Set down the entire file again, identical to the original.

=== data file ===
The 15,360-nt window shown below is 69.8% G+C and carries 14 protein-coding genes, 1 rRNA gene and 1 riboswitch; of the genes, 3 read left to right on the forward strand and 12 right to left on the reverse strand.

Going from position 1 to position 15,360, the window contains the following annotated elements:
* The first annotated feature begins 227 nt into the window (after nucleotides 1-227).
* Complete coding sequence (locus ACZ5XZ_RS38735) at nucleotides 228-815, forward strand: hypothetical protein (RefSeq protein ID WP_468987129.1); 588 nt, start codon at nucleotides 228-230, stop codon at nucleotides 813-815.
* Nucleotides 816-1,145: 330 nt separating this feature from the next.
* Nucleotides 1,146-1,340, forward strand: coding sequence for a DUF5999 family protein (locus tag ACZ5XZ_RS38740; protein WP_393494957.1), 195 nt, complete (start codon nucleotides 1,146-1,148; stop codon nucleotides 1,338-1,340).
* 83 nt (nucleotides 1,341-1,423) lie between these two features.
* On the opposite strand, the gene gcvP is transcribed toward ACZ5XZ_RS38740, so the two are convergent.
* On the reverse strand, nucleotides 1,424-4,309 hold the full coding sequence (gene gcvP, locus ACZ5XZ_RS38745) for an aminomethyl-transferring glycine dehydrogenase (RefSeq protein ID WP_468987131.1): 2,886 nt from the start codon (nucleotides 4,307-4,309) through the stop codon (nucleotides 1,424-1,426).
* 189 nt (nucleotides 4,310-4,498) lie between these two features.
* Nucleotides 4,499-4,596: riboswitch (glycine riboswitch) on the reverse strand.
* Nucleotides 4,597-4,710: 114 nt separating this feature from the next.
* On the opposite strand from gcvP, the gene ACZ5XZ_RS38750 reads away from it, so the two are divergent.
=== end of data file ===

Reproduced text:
The 15,360-nt window shown below is 69.8% G+C and carries 14 protein-coding genes, 1 rRNA gene and 1 riboswitch; of the genes, 3 read left to right on the forward strand and 12 right to left on the reverse strand.

Going from position 1 to position 15,360, the window contains the following annotated elements:
* The first annotated feature begins 227 nt into the window (after nucleotides 1-227).
* Complete coding sequence (locus ACZ5XZ_RS38735) at nucleotides 228-815, forward strand: hypothetical protein (RefSeq protein ID WP_468987129.1); 588 nt, start codon at nucleotides 228-230, stop codon at nucleotides 813-815.
* Nucleotides 816-1,145: 330 nt separating this feature from the next.
* Nucleotides 1,146-1,340, forward strand: coding sequence for a DUF5999 family protein (locus tag ACZ5XZ_RS38740; protein WP_393494957.1), 195 nt, complete (start codon nucleotides 1,146-1,148; stop codon nucleotides 1,338-1,340).
* 83 nt (nucleotides 1,341-1,423) lie between these two features.
* On the opposite strand, the gene gcvP is transcribed toward ACZ5XZ_RS38740, so the two are convergent.
* On the reverse strand, nucleotides 1,424-4,309 hold the full coding sequence (gene gcvP, locus ACZ5XZ_RS38745) for an aminomethyl-transferring glycine dehydrogenase (RefSeq protein ID WP_468987131.1): 2,886 nt from the start codon (nucleotides 4,307-4,309) through the stop codon (nucleotides 1,424-1,426).
* 189 nt (nucleotides 4,310-4,498) lie between these two features.
* Nucleotides 4,499-4,596: riboswitch (glycine riboswitch) on the reverse strand.
* Nucleotides 4,597-4,710: 114 nt separating this feature from the next.
* On the opposite strand from gcvP, the gene ACZ5XZ_RS38750 reads away from it, so the two are divergent.